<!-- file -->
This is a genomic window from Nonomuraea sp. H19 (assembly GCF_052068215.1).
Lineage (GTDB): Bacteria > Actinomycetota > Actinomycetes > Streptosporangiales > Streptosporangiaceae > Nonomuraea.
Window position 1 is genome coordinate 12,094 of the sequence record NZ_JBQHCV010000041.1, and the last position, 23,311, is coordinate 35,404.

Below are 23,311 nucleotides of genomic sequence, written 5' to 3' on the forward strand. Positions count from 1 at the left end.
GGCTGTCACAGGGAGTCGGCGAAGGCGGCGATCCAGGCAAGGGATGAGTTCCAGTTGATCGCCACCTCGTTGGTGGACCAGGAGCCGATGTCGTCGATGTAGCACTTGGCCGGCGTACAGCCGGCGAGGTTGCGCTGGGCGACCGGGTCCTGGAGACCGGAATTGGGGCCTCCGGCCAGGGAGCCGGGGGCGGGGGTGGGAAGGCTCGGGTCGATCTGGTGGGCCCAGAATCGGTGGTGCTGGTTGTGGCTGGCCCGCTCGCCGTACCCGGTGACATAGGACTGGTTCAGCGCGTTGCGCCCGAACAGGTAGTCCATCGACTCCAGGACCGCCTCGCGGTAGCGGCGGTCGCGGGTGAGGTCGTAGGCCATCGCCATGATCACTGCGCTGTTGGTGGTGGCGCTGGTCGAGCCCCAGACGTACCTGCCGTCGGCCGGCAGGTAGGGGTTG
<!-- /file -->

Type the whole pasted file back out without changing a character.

This is a genomic window from Nonomuraea sp. H19 (assembly GCF_052068215.1).
Lineage (GTDB): Bacteria > Actinomycetota > Actinomycetes > Streptosporangiales > Streptosporangiaceae > Nonomuraea.
Window position 1 is genome coordinate 12,094 of the sequence record NZ_JBQHCV010000041.1, and the last position, 23,311, is coordinate 35,404.

Below are 23,311 nucleotides of genomic sequence, written 5' to 3' on the forward strand. Positions count from 1 at the left end.
GGCTGTCACAGGGAGTCGGCGAAGGCGGCGATCCAGGCAAGGGATGAGTTCCAGTTGATCGCCACCTCGTTGGTGGACCAGGAGCCGATGTCGTCGATGTAGCACTTGGCCGGCGTACAGCCGGCGAGGTTGCGCTGGGCGACCGGGTCCTGGAGACCGGAATTGGGGCCTCCGGCCAGGGAGCCGGGGGCGGGGGTGGGAAGGCTCGGGTCGATCTGGTGGGCCCAGAATCGGTGGTGCTGGTTGTGGCTGGCCCGCTCGCCGTACCCGGTGACATAGGACTGGTTCAGCGCGTTGCGCCCGAACAGGTAGTCCATCGACTCCAGGACCGCCTCGCGGTAGCGGCGGTCGCGGGTGAGGTCGTAGGCCATCGCCATGATCACTGCGCTGTTGGTGGTGGCGCTGGTCGAGCCCCAGACGTACCTGCCGTCGGCCGGCAGGTAGGGGTTG